For this project I used cupric (copper) sulphate, as the mineral is readily available because it is modernly used to clear sewer systems. *Note: I have not yet been able to do this as I am waiting on the proper alembic.
Creating Sulfuric Acid
Pseudo-Geber gave instructions on how to remove the “spririts” of a dry material – this involved a carefully-maintained fire in an oven, with the dry material in an alembic. He explained that this process removed the “earthen” elements from the material and what was distilled out was the perfected essence.
Cordus calls for “the most biting, fiery and triply-distilled wine” to be mixed with the oil of vitriol. I started by distilling some home-brewed blackberry wine but realized that I would have to use a large amount of wine to get a small amount of ethanol, and I would rather drink my homebrew. I switched to cheap commercial grape wine for the rest of the experiment. I used an oil lamp to heat a copper alembic full of wine – copper has long been a favored material for distilling alcohol; it is easy to work, cheap to produce, and easily handles the relatively low temperatures needed to vaporize ethanol.
Ether is comprised of sulfuric acid and ethanol, so distilling wine to create a concentrated liquor would be more efficient for the next stage of the process.
It is my plan to build a small brick oven similar to the one illustrated by Cordus and use that to first distill copper sulphate into sulfuric acid, and then to distill the ether, per Cordus’ instructions. This first calls for sweet oil of vitriol to be combined with triple-distilled wine and let sit for one month, after which the mixture is distilled over a fire until an oily substance is extracted. *I am currently waiting for my custom alembic to be made so I can do this step*
Modern Concerns with Ether
Ether did not catch on as a popular anesthetic until the 1840s, perhaps because, while it is shelf-stable when sealed, when it is exposed to oxygen and high heat, it explodes. This makes it a dangerous material to use near flame or in the heat of summer. This does not, however, explain why it suddenly became extremely popular in the 19th century when the same variables would be in play. The benefit of ether as a surgical sedative compared to the herbal options used in period is considerable. With ether, the difference between an effective clinical dose and the lethal dose is large, meaning that accidental overdose is unlikely. Only a handful of instances of lethal dose have ever been reported. Ether immediately begins to exit the body once a person stops actively inhaling it, with all traces gone from the body within eight hours. It has a small short-term effect on the liver and kidneys, which process out a small amount of ether metabolites, but the toxicity of said metabolites is minimal. The majority of the ether a person inhales is immediately exhaled. Ether also acts as a bronchiodilater, so it can be used as a emergency rescue inhaler for people with severe asthma.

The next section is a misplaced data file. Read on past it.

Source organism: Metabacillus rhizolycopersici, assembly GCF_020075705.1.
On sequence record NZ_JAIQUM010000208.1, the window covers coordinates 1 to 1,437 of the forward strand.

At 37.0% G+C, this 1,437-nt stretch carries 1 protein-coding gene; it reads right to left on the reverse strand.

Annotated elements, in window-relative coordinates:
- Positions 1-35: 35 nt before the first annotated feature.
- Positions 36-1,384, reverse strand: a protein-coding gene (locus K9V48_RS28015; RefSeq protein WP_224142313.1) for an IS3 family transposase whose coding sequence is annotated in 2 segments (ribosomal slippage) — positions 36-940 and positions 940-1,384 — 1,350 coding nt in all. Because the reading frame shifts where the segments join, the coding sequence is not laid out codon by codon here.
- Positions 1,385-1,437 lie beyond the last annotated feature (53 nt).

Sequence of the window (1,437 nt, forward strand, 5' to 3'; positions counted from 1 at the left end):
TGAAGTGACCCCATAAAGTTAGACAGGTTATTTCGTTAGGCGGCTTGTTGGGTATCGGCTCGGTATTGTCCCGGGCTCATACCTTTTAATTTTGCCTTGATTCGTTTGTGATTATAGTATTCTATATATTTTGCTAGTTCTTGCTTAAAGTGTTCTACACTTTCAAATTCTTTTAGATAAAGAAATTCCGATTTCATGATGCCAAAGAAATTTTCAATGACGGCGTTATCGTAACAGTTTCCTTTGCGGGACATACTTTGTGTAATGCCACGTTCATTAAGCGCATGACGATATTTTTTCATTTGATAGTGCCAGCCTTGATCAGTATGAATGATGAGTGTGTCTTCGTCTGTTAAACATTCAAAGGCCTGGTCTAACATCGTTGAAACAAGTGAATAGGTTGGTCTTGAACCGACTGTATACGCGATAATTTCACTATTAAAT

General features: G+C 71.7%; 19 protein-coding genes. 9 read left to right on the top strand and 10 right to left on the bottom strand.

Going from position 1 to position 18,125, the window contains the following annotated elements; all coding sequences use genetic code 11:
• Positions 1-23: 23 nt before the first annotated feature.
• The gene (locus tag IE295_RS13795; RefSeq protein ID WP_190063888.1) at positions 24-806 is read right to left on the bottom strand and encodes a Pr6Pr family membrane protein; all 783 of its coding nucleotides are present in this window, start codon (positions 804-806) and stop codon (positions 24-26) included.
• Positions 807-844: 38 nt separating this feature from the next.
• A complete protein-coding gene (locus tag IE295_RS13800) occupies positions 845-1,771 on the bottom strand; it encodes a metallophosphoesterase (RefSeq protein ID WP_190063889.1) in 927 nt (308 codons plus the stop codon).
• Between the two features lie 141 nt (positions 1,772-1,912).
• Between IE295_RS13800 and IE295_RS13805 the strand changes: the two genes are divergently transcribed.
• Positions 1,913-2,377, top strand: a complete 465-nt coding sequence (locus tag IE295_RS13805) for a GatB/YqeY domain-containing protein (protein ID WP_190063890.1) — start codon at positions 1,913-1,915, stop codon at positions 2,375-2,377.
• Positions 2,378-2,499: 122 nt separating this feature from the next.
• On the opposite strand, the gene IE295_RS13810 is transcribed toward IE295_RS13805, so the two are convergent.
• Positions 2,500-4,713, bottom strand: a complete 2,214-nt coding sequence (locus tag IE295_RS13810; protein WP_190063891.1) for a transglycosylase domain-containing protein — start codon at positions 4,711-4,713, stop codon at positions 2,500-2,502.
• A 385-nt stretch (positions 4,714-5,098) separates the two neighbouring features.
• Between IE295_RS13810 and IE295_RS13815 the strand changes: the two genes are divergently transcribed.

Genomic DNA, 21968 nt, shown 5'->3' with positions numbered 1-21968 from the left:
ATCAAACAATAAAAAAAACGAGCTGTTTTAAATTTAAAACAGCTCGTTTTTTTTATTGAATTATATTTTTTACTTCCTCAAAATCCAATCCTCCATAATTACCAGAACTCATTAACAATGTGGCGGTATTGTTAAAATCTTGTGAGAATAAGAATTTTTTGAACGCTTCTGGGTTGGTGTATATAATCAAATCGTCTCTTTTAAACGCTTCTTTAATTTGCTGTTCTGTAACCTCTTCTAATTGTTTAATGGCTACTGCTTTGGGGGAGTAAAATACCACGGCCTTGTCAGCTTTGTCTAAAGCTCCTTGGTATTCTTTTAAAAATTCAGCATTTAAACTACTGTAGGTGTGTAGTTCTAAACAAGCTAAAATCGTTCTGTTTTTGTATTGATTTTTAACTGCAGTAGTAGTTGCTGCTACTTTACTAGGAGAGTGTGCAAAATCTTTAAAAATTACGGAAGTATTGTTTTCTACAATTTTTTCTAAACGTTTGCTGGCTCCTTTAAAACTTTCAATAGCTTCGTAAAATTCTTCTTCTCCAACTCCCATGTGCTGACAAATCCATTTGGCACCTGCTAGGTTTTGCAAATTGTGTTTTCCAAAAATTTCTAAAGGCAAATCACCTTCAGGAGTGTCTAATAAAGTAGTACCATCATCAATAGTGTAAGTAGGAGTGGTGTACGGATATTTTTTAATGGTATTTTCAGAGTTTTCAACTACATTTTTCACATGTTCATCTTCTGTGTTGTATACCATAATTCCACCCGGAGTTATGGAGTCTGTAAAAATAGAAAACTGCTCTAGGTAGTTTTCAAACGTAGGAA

The main safety concern with ether is the high heat necessary to distill both the dry copper sulfate and the ether itself. Care should be taken not to expose distilled ether to high heat as it can explode with oxygen and heat. Inhaling ether can cause death in very high doses over a long period of time.
Please visit my exhibit at last year’s Virtual Athenaeum:
- Alchemy and chemistry in medieval Islam. Islam Wiki. (n.d.). https://islam.wikia.org/wiki/Alchemy_and_chemistry_in_medieval_Islam.
- Arvidson, B. (1993). NEG and NIOSH basis for an occupational health standard: Ethyl Ether. https://www.cdc.gov/niosh/docs/93-103/pdfs/93-103.pdf?
- Bause, G. S. (2020). Valerius Cordus Synthesizes Sulfuric Ether. Definitions. https://doi.org/10.32388/s4rn7sfbclid=IwAR3GzG4PR5oN46C_JR1eaSaFaXsOBUJNWsYqOzD0urad9BiHn6FdVtUIK1.
- Encyclopædia Britannica, inc. (n.d.). Vitriol. Encyclopædia Britannica. https://www.britannica.com/science/vitriol.
- Geber, Newman, W. R., & Geber. (1991). The Summa perfectionis of Pseudo-Geber: a critical edition, translation and study. E.J. Brill
- Green, M. H. (2002). The Trotula: an English traslation of the medieval compendium of women’s medicine. University of Pennsylvania Press.
- Group, I. G. A. R. (n.d.). INNER GARDEN. Alchemical Vitriol – preparation according to Hollandus. https://innergarden.org/en/vitriol.html.
- Guthriestewart, & Guthriestewart. (2013, December 10). The invention and manufacture of mineral acids in medieval Europe. distillatio. https://distillatio.wordpress.com/2013/09/17/the-invention-and-manufacture-of-mineral-acids-in-medieval-europe/.
- History of Anesthesia. Wood Library-Museum of Anesthesiology. (2020, December 2). https://www.woodlibrarymuseum.org/history-of-anesthesia/.
- Karpenko, V., & Norris, J. A. (n.d.). Vitriol in the History of Chemistry. chemicke-listy.cz. http://www.chemicke-listy.cz/docs/full/2002_12_05.pdf.
- Robinson, T. (1959). On the Nature of Sweet Oil of Vitriol. Journal of the History of Medicine and Allied Sciences, XIV(4), 235–237. https://doi.org/10.1093/jhmas/xiv.4.235
- Trotula of Salerno. (n.d.). https://departments.kings.edu/womens_history/trotula.html.
- Weights. Weights – The University of Nottingham. (n.d.). https://www.nottingham.ac.uk/manuscriptsandspecialcollections/researchguidance/weightsandmeasures/weights.aspx.
- Banner image from Très Riches Heures du duc de Berry Folio 6, verso: June